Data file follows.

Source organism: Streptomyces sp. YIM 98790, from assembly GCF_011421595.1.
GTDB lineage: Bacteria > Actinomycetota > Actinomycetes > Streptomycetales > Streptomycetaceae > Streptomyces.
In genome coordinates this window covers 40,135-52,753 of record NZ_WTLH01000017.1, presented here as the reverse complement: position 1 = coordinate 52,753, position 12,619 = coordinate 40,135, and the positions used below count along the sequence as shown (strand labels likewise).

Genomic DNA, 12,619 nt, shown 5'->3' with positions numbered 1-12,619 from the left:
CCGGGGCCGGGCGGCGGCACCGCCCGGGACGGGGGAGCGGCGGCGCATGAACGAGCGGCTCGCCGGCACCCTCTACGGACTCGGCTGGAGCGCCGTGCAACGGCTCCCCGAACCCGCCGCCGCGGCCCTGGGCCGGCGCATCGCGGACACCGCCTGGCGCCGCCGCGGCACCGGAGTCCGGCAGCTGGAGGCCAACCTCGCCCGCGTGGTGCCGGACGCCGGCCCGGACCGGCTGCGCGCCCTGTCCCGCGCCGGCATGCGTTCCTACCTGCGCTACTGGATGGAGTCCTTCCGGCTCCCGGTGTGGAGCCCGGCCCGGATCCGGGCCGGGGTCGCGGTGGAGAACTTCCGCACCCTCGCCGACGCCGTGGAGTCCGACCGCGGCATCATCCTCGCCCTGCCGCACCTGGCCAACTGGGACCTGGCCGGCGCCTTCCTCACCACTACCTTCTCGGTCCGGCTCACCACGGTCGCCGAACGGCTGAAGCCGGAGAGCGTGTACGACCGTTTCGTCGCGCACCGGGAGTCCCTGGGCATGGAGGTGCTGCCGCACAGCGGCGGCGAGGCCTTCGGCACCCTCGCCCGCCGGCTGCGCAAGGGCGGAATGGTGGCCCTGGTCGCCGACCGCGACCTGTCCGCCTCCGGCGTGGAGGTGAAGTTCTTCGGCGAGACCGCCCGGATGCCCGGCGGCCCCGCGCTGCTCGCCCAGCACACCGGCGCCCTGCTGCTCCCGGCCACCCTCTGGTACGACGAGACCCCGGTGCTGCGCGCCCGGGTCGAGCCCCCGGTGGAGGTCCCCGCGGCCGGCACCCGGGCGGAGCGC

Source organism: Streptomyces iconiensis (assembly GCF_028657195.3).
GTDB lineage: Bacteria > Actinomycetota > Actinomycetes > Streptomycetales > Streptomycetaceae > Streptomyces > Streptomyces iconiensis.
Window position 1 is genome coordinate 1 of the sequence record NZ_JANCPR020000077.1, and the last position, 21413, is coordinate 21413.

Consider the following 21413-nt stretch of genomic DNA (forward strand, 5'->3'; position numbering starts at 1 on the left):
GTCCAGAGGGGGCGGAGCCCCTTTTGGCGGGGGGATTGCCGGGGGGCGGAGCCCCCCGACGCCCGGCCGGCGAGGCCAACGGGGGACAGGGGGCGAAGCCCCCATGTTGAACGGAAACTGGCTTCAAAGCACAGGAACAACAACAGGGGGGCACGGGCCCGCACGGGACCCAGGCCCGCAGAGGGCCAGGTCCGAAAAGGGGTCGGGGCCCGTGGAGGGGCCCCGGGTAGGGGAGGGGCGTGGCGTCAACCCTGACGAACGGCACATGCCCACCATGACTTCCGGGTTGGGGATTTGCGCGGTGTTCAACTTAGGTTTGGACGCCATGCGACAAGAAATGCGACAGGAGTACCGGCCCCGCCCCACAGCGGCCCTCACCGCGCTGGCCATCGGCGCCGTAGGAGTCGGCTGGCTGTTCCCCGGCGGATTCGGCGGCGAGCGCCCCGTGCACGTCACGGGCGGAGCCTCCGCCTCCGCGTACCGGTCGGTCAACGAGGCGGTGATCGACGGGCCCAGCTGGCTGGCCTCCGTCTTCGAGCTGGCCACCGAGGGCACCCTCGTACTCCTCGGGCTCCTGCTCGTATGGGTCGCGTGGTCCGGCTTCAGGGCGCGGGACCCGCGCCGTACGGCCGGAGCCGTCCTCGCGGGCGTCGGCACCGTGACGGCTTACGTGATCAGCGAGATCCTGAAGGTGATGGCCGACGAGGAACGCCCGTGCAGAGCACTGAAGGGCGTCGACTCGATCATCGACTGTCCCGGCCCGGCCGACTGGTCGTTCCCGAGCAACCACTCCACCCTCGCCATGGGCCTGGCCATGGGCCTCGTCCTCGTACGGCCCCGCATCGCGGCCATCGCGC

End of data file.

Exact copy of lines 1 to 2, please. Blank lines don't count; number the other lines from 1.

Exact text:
Source organism: Streptomyces sp. YIM 98790, from assembly GCF_011421595.1.
GTDB lineage: Bacteria > Actinomycetota > Actinomycetes > Streptomycetales > Streptomycetaceae > Streptomyces.